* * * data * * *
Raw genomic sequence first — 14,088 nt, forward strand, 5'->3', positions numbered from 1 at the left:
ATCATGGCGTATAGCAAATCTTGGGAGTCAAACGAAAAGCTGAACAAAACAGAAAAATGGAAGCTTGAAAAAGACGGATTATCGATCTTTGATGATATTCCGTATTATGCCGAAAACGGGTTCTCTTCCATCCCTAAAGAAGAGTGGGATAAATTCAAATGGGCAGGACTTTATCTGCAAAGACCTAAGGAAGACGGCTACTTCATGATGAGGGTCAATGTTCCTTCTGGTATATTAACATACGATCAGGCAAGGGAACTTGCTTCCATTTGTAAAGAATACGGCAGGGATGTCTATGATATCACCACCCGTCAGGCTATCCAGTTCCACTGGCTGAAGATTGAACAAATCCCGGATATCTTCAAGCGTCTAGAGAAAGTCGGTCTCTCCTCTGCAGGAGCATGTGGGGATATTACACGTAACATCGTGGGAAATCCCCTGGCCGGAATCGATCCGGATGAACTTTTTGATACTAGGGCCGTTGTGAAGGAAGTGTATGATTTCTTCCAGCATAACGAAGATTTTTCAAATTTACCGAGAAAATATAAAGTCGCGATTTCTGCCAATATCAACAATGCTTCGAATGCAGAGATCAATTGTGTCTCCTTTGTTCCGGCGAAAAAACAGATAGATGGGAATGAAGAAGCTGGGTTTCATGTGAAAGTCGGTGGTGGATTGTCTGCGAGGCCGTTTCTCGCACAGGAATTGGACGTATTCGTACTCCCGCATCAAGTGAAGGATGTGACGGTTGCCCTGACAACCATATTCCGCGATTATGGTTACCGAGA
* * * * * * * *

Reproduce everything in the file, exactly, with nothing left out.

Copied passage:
Raw genomic sequence first — 14,088 nt, forward strand, 5'->3', positions numbered from 1 at the left:
ATCATGGCGTATAGCAAATCTTGGGAGTCAAACGAAAAGCTGAACAAAACAGAAAAATGGAAGCTTGAAAAAGACGGATTATCGATCTTTGATGATATTCCGTATTATGCCGAAAACGGGTTCTCTTCCATCCCTAAAGAAGAGTGGGATAAATTCAAATGGGCAGGACTTTATCTGCAAAGACCTAAGGAAGACGGCTACTTCATGATGAGGGTCAATGTTCCTTCTGGTATATTAACATACGATCAGGCAAGGGAACTTGCTTCCATTTGTAAAGAATACGGCAGGGATGTCTATGATATCACCACCCGTCAGGCTATCCAGTTCCACTGGCTGAAGATTGAACAAATCCCGGATATCTTCAAGCGTCTAGAGAAAGTCGGTCTCTCCTCTGCAGGAGCATGTGGGGATATTACACGTAACATCGTGGGAAATCCCCTGGCCGGAATCGATCCGGATGAACTTTTTGATACTAGGGCCGTTGTGAAGGAAGTGTATGATTTCTTCCAGCATAACGAAGATTTTTCAAATTTACCGAGAAAATATAAAGTCGCGATTTCTGCCAATATCAACAATGCTTCGAATGCAGAGATCAATTGTGTCTCCTTTGTTCCGGCGAAAAAACAGATAGATGGGAATGAAGAAGCTGGGTTTCATGTGAAAGTCGGTGGTGGATTGTCTGCGAGGCCGTTTCTCGCACAGGAATTGGACGTATTCGTACTCCCGCATCAAGTGAAGGATGTGACGGTTGCCCTGACAACCATATTCCGCGATTATGGTTACCGAGA